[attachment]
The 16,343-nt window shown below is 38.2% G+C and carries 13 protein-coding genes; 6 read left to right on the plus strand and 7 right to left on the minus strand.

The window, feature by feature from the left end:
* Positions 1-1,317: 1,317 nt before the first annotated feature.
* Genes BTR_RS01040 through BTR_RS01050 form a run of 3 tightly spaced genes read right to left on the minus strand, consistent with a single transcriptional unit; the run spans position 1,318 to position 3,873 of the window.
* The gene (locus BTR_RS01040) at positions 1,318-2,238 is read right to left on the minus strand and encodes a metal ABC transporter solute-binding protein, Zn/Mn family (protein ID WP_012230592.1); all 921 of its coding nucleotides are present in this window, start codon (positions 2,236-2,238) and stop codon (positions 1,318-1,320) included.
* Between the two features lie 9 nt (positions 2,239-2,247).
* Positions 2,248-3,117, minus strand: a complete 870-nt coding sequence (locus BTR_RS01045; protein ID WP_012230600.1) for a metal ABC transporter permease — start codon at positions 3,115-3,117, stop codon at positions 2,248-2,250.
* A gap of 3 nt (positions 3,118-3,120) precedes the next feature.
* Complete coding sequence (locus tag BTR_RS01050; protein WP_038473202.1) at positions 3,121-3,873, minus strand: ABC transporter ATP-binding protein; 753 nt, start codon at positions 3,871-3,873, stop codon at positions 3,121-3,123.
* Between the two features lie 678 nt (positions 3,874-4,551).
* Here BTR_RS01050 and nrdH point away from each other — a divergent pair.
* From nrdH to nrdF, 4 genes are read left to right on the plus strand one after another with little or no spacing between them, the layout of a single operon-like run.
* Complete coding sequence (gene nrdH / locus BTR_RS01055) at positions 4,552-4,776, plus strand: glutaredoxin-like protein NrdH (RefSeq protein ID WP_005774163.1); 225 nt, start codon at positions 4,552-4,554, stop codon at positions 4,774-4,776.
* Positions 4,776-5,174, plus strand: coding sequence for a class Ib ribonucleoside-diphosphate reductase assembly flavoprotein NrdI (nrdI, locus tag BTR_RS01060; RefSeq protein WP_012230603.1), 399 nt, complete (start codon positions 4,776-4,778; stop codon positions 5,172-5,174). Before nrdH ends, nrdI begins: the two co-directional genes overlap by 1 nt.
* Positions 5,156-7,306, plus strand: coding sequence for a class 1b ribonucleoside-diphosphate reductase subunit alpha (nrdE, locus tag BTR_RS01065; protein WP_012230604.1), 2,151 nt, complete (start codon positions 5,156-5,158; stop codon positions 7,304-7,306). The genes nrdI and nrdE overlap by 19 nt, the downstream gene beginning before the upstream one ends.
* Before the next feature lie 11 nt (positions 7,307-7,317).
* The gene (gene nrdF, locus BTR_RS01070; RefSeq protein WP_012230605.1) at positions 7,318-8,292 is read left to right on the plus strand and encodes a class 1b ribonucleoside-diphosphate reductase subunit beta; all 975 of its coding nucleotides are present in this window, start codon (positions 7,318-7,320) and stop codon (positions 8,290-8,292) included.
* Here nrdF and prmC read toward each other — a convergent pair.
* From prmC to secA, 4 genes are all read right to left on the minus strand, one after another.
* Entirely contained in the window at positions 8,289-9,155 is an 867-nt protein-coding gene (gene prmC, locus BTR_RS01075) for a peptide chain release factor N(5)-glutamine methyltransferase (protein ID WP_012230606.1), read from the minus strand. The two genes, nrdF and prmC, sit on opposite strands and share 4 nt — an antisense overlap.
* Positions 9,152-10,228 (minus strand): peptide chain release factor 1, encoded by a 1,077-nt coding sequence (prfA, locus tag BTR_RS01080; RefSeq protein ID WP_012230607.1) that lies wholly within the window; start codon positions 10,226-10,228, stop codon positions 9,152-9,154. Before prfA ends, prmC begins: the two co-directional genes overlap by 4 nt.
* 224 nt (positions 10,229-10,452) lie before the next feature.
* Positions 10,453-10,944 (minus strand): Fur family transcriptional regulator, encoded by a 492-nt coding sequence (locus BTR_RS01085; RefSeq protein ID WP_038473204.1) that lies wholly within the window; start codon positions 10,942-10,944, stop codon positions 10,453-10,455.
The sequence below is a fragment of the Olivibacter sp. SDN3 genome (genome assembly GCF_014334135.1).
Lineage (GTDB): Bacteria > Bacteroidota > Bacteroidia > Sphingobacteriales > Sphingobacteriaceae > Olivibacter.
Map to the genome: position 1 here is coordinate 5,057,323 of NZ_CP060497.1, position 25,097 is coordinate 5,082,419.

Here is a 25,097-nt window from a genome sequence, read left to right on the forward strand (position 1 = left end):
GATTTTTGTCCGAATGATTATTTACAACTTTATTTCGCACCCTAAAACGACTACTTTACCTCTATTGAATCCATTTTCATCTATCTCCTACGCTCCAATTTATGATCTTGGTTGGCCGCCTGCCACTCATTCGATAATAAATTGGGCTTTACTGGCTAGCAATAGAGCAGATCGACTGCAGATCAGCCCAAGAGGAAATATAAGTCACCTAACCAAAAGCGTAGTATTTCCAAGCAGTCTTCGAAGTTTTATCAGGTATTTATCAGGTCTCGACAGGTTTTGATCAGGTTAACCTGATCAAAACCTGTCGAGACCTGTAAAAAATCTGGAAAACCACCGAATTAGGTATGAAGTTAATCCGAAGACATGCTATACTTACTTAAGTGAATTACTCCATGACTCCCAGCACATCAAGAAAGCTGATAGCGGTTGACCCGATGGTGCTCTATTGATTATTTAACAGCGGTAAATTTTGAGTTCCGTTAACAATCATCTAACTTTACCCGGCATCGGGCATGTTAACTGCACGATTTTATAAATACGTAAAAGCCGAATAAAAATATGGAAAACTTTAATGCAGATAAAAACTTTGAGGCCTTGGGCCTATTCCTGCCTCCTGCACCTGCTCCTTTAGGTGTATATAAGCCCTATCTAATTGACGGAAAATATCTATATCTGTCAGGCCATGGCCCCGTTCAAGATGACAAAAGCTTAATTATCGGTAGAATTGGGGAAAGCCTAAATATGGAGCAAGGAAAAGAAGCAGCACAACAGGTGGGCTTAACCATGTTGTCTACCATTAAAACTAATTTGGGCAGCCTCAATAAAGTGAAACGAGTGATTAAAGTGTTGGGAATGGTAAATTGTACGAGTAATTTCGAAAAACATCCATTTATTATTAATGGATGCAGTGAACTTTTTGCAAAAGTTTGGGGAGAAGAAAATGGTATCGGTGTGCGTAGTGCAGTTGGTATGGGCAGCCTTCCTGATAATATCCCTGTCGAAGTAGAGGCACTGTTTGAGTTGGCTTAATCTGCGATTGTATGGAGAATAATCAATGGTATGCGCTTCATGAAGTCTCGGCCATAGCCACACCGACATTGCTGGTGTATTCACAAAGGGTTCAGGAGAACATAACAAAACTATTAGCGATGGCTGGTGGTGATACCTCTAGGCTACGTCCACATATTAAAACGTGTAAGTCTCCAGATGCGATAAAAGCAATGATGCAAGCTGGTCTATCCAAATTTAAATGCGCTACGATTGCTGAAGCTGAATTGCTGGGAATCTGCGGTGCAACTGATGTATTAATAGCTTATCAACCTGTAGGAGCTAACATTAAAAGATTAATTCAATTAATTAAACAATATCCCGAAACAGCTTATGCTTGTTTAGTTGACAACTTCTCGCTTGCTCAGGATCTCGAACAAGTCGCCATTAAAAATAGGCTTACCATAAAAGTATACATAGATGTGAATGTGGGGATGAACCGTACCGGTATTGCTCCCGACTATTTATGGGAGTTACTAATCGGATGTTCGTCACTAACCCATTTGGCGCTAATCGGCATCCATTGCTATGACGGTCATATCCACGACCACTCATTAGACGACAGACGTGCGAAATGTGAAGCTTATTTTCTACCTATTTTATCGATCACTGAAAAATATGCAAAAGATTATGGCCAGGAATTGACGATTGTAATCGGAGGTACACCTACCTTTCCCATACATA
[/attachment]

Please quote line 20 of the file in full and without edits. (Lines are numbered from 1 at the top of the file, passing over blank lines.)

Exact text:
* Entirely contained in the window at positions 8,289-9,155 is an 867-nt protein-coding gene (gene prmC, locus BTR_RS01075) for a peptide chain release factor N(5)-glutamine methyltransferase (protein ID WP_012230606.1), read from the minus strand. The two genes, nrdF and prmC, sit on opposite strands and share 4 nt — an antisense overlap.